How Does Having a Pet Affect a Child?
So far, the many benefits and advantages of having a pet as a child are pretty straightforward. Aside from the few drawbacks I mentioned before, which can all be managed, pets affect children positively in many different ways.
It’s amazing how much companion animals can make a difference in a child’s life, whether that’s a dog, a cat, a fish, a gecko, a guinea pig, a turtle, etc.; they all bring endless joy and have a lot to offer.
What Age Should a Child Get a Pet?
This is not only one of the most common questions about kids and pets; it’s also the most important one. Though families have successfully introduced companion animals when children are babies or toddlers (hello!), the recommended age is between 5 and 10.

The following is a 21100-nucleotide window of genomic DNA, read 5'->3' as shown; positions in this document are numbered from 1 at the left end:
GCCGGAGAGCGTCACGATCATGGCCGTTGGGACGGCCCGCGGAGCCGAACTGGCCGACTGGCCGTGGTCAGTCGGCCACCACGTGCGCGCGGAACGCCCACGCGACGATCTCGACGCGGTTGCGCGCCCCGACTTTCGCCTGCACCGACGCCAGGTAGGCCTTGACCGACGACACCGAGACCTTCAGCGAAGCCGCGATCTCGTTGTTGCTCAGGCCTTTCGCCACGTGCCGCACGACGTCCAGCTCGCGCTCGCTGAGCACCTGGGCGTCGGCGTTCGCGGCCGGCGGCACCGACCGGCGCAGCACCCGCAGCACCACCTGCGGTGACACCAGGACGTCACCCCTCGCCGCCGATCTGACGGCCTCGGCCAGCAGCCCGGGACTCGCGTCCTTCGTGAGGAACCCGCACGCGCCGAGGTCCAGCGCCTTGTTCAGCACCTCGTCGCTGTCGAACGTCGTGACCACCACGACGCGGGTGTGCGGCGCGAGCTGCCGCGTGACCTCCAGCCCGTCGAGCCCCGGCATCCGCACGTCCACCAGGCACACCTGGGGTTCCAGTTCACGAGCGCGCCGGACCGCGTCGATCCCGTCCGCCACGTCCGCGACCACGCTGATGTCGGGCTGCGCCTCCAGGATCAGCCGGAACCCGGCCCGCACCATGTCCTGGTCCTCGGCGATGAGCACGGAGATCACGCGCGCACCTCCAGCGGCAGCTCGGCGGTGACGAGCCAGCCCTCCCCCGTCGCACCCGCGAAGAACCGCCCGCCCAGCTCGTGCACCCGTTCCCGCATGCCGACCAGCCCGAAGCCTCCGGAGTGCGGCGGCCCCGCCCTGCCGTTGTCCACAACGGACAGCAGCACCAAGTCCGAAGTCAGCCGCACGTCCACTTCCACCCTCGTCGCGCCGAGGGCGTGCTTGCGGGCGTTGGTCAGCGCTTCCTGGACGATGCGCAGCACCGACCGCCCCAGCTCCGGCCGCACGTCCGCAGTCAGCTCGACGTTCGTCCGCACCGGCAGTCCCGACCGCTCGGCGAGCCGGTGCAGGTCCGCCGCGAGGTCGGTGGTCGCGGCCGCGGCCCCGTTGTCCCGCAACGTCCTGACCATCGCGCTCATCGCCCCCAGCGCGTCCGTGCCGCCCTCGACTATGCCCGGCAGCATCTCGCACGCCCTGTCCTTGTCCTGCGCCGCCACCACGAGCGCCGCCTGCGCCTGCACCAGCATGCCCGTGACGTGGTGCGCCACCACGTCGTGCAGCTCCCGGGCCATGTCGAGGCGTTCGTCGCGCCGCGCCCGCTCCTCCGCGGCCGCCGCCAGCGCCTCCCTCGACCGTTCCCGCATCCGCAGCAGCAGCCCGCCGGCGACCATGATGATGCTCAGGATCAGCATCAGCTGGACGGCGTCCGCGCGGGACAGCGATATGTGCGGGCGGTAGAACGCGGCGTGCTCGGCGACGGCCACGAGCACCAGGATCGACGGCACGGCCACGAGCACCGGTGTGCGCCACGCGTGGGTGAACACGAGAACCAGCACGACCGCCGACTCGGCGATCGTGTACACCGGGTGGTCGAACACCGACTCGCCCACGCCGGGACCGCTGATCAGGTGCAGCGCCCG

Once they’re mature enough to handle some of the responsibilities of caring for a pet, talk to them about pet care and encourage them to learn more about the animal they want, their needs, and their temperament.
If you’re thinking about getting a pet for your baby or toddler, know that it is a big responsibility, and you have to take the time to train your pet to ensure their behavior while also educating your child as they grow.
The truth is, young children can’t tell the difference between an animal and a toy. That leads to mistreatment and teasing, which can provoke biting. The risk can be avoided, but you have to do the work.
Pets Are Good For Kids
The bottom line here is this: as long as you are responsible about it, kids and pets are a match made in heaven. Nothing but good things come out of this kind of relationship, and it’s gratifying, so don’t be afraid to introduce a pet to your family. Simply do the research, prepare to educate your kids, and be ready for a few extra responsibilities!
Dina is a wife, mother of 4, and adrenaline junky. She loves to share children’s health information from her professional and personal experience. More About Dr Dina.